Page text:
Women from Christian families were three times less likely than women from pagan families to be married before thirteen years of age. That's like, marrying someone in their 30s or older, while you're still in grade 7 or 8! Yay Catholic Church!

Christian women exercised greater freedom to choose their spouse because of the economic support available from the Church. Women could therefore flee to the Church to escape an unwanted marriage, because the Church would take care of them until they chose to get married, or chose to consecrate themselves to virginity as a nun.

The Church demanded that husbands be faithful (quite a contrast with pagan Rome).

The Church elevated women as men to the highest rank in the church: models of Christ-likeness--the Saints. For example, Mary Magdalene, who is called the Apostle to the Apostles, since she was the first person to see the Empty Tomb and tell Jesus' disciples! Ironically, her feast day was on the same day that the DVC movie premiered at the Cannes Film Festival, and her most famous shrine is just a hop-skip-and-jump away from the Festival! So much for trying to cover her up, Dan Brown. As the writer Flannery O Connor said: "The Church would just as soon canonize a woman as a man, and I suppose has done more than any other force in history to free women."

Partly as a result of this, women of all ranks were conspicuous in the new religion and there was a notable presence in some churches of women of important social status.

In the Middle Ages (yes, those terrible Middle Ages!), the social importance, power and influence of women rose to such heights that we still haven't recovered the same level:

Politically, Between the 1000s and the 1200s almost every throne in Europe was occupied by or powerfully influenced by a woman such as the Queen of France, Blanche de Castille.

Some women were the equivalent of provincial governors and mayors and exercised power that many men today would envy. They were feudal lords and as powerful as men of the same rank in virtue of their role as abbesses of monasteries, often administering vast territories with villages, parishes. One example is Heloise, abbess of the Paraclete monastery in France.

Politically, women had the right to vote: there is the example of a woman Gaillardine de Frechou who, during a vote in her area of the Pyrenees Mountains, was the only one in the population to vote No to a certain agreement.

Career-wise, women exercised different professions: in the survey ordered by St. King Louis IX and others there are accounts of a woman teacher, doctor, pharmacist, plasterer, dyer, copyist, salt merchant, a woman Crusader, a woman hairdresser, a woman miller and so on.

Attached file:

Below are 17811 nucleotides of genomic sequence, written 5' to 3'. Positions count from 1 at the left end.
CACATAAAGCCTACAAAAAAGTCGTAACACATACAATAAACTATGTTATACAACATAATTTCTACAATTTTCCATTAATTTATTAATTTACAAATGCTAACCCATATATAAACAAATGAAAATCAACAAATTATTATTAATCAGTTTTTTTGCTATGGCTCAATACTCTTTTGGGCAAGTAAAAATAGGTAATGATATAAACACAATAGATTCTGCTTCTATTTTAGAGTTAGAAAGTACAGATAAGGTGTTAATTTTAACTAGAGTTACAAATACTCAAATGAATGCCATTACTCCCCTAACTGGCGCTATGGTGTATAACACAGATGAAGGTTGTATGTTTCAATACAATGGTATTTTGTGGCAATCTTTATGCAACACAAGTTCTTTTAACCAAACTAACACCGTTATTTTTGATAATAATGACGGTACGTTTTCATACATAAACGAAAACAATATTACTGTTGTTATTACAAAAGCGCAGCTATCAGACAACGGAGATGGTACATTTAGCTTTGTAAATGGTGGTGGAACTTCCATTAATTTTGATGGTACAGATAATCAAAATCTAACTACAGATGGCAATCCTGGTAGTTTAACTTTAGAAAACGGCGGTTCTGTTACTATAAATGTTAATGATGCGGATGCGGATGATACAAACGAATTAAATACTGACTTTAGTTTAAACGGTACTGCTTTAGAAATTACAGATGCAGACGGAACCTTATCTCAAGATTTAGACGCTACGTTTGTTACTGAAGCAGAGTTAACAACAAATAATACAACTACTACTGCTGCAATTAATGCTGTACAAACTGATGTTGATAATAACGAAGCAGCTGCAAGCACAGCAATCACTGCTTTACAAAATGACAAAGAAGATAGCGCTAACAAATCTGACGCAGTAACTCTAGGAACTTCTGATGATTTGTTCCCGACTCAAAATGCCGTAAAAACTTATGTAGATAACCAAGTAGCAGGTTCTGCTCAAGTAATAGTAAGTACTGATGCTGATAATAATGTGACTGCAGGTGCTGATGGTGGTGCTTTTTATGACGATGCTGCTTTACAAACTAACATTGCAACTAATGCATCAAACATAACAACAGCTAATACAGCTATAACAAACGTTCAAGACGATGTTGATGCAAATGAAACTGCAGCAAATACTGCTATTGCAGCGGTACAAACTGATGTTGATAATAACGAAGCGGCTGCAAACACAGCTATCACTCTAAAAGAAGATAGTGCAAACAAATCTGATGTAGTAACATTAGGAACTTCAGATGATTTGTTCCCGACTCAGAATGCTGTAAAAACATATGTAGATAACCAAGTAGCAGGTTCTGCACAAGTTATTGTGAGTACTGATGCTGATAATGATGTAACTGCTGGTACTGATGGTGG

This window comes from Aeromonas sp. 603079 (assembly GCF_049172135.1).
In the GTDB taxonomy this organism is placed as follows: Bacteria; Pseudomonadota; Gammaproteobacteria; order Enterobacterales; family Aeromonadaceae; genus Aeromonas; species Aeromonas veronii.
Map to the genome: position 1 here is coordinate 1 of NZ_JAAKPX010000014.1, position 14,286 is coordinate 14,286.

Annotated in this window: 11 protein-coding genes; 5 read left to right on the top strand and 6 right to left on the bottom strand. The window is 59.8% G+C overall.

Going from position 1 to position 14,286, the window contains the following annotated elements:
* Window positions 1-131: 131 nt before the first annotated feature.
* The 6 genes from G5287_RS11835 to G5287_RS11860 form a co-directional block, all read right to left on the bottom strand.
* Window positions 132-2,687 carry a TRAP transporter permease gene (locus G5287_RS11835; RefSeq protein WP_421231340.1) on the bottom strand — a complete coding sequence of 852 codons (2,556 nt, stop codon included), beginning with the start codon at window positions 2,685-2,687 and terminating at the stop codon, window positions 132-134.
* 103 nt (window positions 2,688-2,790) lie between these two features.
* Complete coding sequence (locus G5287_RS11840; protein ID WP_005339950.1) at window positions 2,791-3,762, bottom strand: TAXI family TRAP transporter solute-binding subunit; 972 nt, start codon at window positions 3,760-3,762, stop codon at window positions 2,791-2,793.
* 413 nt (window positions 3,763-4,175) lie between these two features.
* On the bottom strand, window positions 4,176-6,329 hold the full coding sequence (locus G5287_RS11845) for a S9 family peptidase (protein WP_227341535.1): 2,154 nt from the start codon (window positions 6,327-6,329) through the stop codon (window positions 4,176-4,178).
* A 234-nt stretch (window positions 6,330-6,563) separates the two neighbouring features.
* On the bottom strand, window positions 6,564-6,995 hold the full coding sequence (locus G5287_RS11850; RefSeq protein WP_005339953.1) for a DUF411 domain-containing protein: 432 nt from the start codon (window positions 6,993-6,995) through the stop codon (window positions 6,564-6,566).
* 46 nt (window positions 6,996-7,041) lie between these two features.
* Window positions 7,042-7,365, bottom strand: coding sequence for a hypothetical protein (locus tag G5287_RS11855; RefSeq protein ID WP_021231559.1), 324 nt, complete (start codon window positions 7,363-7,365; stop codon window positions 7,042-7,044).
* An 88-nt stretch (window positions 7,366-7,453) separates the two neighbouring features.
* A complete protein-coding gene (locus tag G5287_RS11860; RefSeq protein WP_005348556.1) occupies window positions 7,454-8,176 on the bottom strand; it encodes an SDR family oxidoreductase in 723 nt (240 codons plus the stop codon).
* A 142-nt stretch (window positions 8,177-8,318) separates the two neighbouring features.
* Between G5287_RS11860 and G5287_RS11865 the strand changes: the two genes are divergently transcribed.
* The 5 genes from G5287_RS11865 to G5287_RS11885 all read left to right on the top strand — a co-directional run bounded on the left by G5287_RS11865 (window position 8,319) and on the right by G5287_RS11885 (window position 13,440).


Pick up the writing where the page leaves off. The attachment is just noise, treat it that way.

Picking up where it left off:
In education, women were educated as well as men through the convents. The abbess Hroswitha in Germany, a writer, influenced the development of both the theatre and the German language; the abbess Herrad of Landsberg wrote the best-known encyclopedia, Hortus Deliciarum of the 1100s. Not to mention the talented musician Hildegarde of Bingen. There were even dual monasteries on different parts of a property where men and women lived separately but were ruled over by women, as occurred in the famous abbey of Fontevrault.

In the home the woman ruled alongside her husband over both family and property and retained power over what belonged to her from before marriage.

In the armed forces, we still have not had a female commander in chief since Joan of Arc was promoted to the position by the Catholic Church.

If you had said to Queen Isabella of Spain, to Joan of Arc, Catherine of Siena or any of the aforementioned women that the Church subjected women, they would all have been very indignant and most of them would have flown into a towering passion. They would have asked in various ways where the whole sense of medieval respect for womanhood came from, where their ability to study and rule and govern came from?

This is the bright and shining truth of Christianity, that women as well as men are of equal worth in Christ's eyes. We are all able to attain to the highest position in the Catholic Church: that of Saint. And truly, that is our calling, and that is what we should be striving for! God calls us all to it with open arms; let's accept His invitation!

Below, I've posted the Concluding Footnote from Fr. Slattery's notes:

Brown actually cites his principal sources within the text of his novel. One is a specimen of academic feminist scholarship: The Gnostic Gospels by Elaine Pagels. The others are popular esoteric histories: The Templar Revelation: Secret Guardians of the True Identity of Christ by Lynn Picknett and Clive Prince; Holy Blood, Holy Grail by Michael Baigent, Richard Leigh, and Henry Lincoln; The Goddess in the Gospels: Reclaiming the Sacred Feminine and The Woman with the Alabaster Jar: Mary Magdalen and the Holy Grail, both by Margaret Starbird. (Starbird, a self-identified Catholic, has her books published by Matthew Fox's outfit, Bear & Co.) Another influence, at least at second remove, is The Woman's Encyclopedia of Myths and Secrets by Barbara G. Walker.

The use of such unreliable sources belies Brown's pretensions to intellectuality. But the act has apparently fooled at least some of his readers--the New York Daily News book reviewer trumpeted, "His research is impeccable."
God bless!

(Category: Miscellaneous.)

No comments: